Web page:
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  1. This is the first of a series of studies that explore the relationship between disciplinary background and the weighting of various elements of a manuscript in peer reviewers’ determination of publication recommendations. Research questions include: (1) To what extent are tacit criteria for determining quality or value of EER manuscripts influenced by reviewers’ varied disciplinary backgrounds and levels of expertise? and (2) To what extent does mentored peer review professional development influence reviewers’ EER manuscript evaluations? Data were collected from 27 mentors and mentees in a peer review professional development program. Participants reviewed the same two manuscripts, using a form to identify strengths, weaknesses, and recommendations. Responses were coded by two researchers (70% IRR). Our findings suggest that disciplinary background influences reviewers’ evaluation of EER manuscripts. We also found evidence that professional development can improve reviewers’ understanding of EER disciplinary conventions. Deeper understanding of the epistemological basis for manuscript reviews may reveal ways to strengthen professional preparation in engineering education as well as other disciplines.
    Free, publicly-accessible full text available June 29, 2023
  2. This paper describes the Engineering Education Research (EER) Peer Review Training (PERT) project, which is designed to develop EER scholars’ peer review skills through mentored reviewing experiences. Supported by the National Science Foundation, the overall programmatic goals of the PERT project are to establish and evaluate a mentored reviewer program for 1) EER journal manuscripts and 2) EER grant proposals. Concurrently, the project seeks to explore how EER scholars develop schema for evaluating EER scholarship, whether these schema are shared in the community, and how schema influence recommendations made to journal editors during the peer review process. To accomplish these goals, the PERT project leveraged the previously established Journal of Engineering Education (JEE) Mentored Reviewer Program, where two researchers with little reviewing experience are paired with an experienced mentor to complete three manuscript reviews collaboratively. In this paper we report on focus group and exit survey findings from the JEE Mentored Reviewer Program and discuss revisions to the program in response to those findings.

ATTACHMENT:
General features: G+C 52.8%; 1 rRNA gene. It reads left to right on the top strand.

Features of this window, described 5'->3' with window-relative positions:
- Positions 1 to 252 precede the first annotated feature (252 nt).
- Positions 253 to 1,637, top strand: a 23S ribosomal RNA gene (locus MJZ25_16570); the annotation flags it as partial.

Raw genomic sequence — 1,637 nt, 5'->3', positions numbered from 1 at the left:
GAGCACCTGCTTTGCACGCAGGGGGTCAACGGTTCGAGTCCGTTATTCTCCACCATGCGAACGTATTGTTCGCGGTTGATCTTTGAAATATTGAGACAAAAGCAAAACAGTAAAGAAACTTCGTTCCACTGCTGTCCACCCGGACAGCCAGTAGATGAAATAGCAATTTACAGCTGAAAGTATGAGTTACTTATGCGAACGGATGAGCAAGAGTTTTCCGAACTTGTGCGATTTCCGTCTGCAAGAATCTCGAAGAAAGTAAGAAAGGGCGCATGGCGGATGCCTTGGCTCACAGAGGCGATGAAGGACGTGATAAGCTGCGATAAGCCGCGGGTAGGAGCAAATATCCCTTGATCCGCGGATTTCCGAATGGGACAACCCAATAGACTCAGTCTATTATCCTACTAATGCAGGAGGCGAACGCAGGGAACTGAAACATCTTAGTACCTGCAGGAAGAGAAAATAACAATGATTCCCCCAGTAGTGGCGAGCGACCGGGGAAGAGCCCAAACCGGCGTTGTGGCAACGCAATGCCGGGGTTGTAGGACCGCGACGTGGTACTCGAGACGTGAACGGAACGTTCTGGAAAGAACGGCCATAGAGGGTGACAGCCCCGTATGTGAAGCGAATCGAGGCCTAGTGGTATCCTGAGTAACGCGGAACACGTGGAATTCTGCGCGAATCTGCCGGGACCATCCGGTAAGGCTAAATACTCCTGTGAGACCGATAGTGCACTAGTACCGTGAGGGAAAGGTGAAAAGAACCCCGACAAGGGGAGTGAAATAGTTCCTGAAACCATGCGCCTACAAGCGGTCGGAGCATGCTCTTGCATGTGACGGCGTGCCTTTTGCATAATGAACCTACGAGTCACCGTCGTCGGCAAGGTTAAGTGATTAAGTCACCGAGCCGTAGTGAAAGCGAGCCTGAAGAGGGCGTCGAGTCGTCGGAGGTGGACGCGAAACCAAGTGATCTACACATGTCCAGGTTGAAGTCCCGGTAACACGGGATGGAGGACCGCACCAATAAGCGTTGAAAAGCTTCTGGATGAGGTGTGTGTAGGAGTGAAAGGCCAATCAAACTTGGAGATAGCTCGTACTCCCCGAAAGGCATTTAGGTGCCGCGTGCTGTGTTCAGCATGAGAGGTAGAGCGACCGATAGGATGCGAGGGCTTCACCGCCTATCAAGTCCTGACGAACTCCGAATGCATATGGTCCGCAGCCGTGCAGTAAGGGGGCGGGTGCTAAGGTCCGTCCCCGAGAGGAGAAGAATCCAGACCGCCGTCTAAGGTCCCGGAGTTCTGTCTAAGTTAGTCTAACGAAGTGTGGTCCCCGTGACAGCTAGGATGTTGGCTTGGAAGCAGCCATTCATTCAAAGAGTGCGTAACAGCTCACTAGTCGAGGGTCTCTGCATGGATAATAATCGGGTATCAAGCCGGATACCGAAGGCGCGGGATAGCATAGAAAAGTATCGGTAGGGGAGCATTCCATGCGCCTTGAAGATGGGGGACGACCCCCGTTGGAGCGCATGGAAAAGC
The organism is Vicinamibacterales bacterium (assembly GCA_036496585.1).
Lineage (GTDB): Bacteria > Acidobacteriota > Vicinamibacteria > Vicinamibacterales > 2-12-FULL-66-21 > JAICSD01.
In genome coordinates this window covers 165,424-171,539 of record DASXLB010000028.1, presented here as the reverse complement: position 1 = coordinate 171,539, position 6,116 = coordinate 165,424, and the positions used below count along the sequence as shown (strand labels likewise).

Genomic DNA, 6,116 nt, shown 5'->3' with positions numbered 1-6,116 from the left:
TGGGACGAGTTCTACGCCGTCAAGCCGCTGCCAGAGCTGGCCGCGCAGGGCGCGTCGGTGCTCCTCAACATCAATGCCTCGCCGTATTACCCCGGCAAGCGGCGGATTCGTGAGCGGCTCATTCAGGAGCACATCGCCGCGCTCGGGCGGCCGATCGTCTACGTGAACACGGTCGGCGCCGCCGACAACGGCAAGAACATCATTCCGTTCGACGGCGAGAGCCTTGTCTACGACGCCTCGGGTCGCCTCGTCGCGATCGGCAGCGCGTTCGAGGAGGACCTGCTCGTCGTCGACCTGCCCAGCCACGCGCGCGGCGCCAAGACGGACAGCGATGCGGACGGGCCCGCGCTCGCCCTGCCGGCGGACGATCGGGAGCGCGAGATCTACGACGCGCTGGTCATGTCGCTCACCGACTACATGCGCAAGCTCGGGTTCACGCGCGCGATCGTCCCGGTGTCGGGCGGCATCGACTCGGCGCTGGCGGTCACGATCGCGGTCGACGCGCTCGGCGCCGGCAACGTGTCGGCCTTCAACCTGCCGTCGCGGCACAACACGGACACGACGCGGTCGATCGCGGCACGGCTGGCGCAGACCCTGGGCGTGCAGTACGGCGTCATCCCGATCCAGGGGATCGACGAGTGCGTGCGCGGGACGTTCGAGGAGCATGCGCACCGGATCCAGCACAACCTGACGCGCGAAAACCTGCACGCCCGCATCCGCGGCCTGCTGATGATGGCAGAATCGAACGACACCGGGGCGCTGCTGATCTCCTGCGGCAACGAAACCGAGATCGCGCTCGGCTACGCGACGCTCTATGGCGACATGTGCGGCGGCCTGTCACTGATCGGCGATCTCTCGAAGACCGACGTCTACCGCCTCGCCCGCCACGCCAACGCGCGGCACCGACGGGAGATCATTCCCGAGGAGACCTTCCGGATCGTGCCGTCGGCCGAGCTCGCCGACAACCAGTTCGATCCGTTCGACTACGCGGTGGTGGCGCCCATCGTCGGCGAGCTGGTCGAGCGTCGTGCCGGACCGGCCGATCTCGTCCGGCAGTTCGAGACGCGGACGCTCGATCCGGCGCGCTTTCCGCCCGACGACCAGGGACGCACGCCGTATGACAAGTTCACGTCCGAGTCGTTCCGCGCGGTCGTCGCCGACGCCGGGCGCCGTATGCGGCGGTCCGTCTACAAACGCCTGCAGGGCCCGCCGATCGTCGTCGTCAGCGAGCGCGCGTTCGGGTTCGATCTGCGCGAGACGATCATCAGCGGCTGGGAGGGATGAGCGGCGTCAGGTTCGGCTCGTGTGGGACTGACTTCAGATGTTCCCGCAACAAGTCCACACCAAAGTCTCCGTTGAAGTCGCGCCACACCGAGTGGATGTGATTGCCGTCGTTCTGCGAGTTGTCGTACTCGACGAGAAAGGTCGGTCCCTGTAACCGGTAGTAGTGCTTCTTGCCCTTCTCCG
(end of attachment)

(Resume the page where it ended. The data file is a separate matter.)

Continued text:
Free, publicly-accessible full text available June 29, 2023
  3. Free, publicly-accessible full text available January 1, 2023
  4. Free, publicly-accessible full text available January 1, 2023
  5. This paper describes a peer reviewer mentoring program called the Engineering Education Research Peer Review Training (EER PERT) project and serves as a pilot study on longitudinal effects on researchers’ productivity and the impact of their work, differences in these factors for those who review journal manuscripts and those who review grant proposals, and what aspects of peer review training (knowledge, resources, collaborations, etc.) participants actually carry forward in their own research. Overall, the project seeks to investigate how engineering education research (EER) scholars develop skills and schema for reviewing scholarship, particularly in terms of developing constructive reviews that build expertise and advance knowledge. The Journal of Engineering Education (JEE) Mentored Reviewer Program constitutes the first phase of the EER PERT project. In this paper, we report on goals, structure and activities for the JEE Mentored Reviewer Program, pilot data from participants’ applications and exit surveys that will inform the EER PERT project in terms of participants’ developing skills and schema for reviewing and conducting EER, and provide initial suggestions from the training program that may benefit scholars new to EER.
  6. Abstract Three new cestode species are described from the crocodile shark ( Pseudocarcharias kamoharai ) in Ecuador. All three were examined with light and scanning electron microscopy. The unique combination of morphological features in one of the new species prompted formal investigation of the non-monophyly of Paraorygmatobothrium relative to the morphologically similar genera Doliobothrium , Guidus , Marsupiobothrium , Nandocestus , Orectolobicestus , Ruhnkecestus and Scyphophyllidium . Sequence data generated for part of the 28S rDNA gene were subjected to maximum likelihood (ML) analysis. The resulting tree led to the synonymization of six of these seven genera with Scyphophyllidium , and transfer of their species to the latter genus. With the new species, the number of described members of Scyphophyllidium is now 45. The diagnosis of Scyphophyllidium is revised to accommodate these species. In addition, to expedite future descriptions, eight categories of Scyphophyllidium species are circumscribed, based largely on bothridial features. Scyphophyllidium timvickiorum n. sp. is a category 1 species. Beyond being the smallest category 1 species, it bears, rather than lacks, apical suckers and lacks, rather than bears, strobilar scutes. The two other new species are members of Clistobothrium . Clistobothrium amyae n. sp. differs from its congeners inmore »bothridial shape, elongate cephalic peduncle and tiny size. Clistobothrium gabywalterorum n. sp. differs from the two of its congeners that also possess foliose bothridia in overall size and testis number. Despite their substantial morphological differences, the ML tree indicates they are sister taxa. Both are unique among their congeners in possessing cephalic peduncle spinitriches. The diagnosis of Clistobothrium is revised accordingly.« less